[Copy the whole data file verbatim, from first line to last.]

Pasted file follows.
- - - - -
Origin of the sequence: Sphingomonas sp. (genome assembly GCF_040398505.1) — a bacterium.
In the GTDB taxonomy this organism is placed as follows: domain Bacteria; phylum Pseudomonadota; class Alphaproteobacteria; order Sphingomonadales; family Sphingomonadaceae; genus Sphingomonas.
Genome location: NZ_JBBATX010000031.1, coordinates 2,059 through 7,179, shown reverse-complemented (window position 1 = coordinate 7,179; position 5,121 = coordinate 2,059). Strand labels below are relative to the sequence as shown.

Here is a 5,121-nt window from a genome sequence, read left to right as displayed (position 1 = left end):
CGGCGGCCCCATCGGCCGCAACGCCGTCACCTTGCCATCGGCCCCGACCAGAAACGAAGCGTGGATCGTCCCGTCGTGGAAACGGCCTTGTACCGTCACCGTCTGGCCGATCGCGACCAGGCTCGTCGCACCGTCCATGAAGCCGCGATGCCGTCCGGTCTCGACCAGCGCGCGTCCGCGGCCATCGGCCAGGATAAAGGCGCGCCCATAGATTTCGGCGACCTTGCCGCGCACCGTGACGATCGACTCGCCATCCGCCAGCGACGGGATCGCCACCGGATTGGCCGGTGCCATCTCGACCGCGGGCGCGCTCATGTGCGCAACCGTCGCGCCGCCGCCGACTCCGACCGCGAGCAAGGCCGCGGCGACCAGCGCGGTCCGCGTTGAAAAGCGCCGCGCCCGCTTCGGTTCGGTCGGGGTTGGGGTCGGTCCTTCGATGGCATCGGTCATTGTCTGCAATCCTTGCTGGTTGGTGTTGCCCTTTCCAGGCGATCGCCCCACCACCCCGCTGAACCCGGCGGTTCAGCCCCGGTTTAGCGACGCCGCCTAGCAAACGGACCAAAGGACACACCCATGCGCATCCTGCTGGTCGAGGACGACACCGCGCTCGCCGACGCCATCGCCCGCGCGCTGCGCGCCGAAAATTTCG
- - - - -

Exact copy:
Origin of the sequence: Sphingomonas sp. (genome assembly GCF_040398505.1) — a bacterium.
In the GTDB taxonomy this organism is placed as follows: domain Bacteria; phylum Pseudomonadota; class Alphaproteobacteria; order Sphingomonadales; family Sphingomonadaceae; genus Sphingomonas.
Genome location: NZ_JBBATX010000031.1, coordinates 2,059 through 7,179, shown reverse-complemented (window position 1 = coordinate 7,179; position 5,121 = coordinate 2,059). Strand labels below are relative to the sequence as shown.

Here is a 5,121-nt window from a genome sequence, read left to right as displayed (position 1 = left end):
CGGCGGCCCCATCGGCCGCAACGCCGTCACCTTGCCATCGGCCCCGACCAGAAACGAAGCGTGGATCGTCCCGTCGTGGAAACGGCCTTGTACCGTCACCGTCTGGCCGATCGCGACCAGGCTCGTCGCACCGTCCATGAAGCCGCGATGCCGTCCGGTCTCGACCAGCGCGCGTCCGCGGCCATCGGCCAGGATAAAGGCGCGCCCATAGATTTCGGCGACCTTGCCGCGCACCGTGACGATCGACTCGCCATCCGCCAGCGACGGGATCGCCACCGGATTGGCCGGTGCCATCTCGACCGCGGGCGCGCTCATGTGCGCAACCGTCGCGCCGCCGCCGACTCCGACCGCGAGCAAGGCCGCGGCGACCAGCGCGGTCCGCGTTGAAAAGCGCCGCGCCCGCTTCGGTTCGGTCGGGGTTGGGGTCGGTCCTTCGATGGCATCGGTCATTGTCTGCAATCCTTGCTGGTTGGTGTTGCCCTTTCCAGGCGATCGCCCCACCACCCCGCTGAACCCGGCGGTTCAGCCCCGGTTTAGCGACGCCGCCTAGCAAACGGACCAAAGGACACACCCATGCGCATCCTGCTGGTCGAGGACGACACCGCGCTCGCCGACGCCATCGCCCGCGCGCTGCGCGCCGAAAATTTCG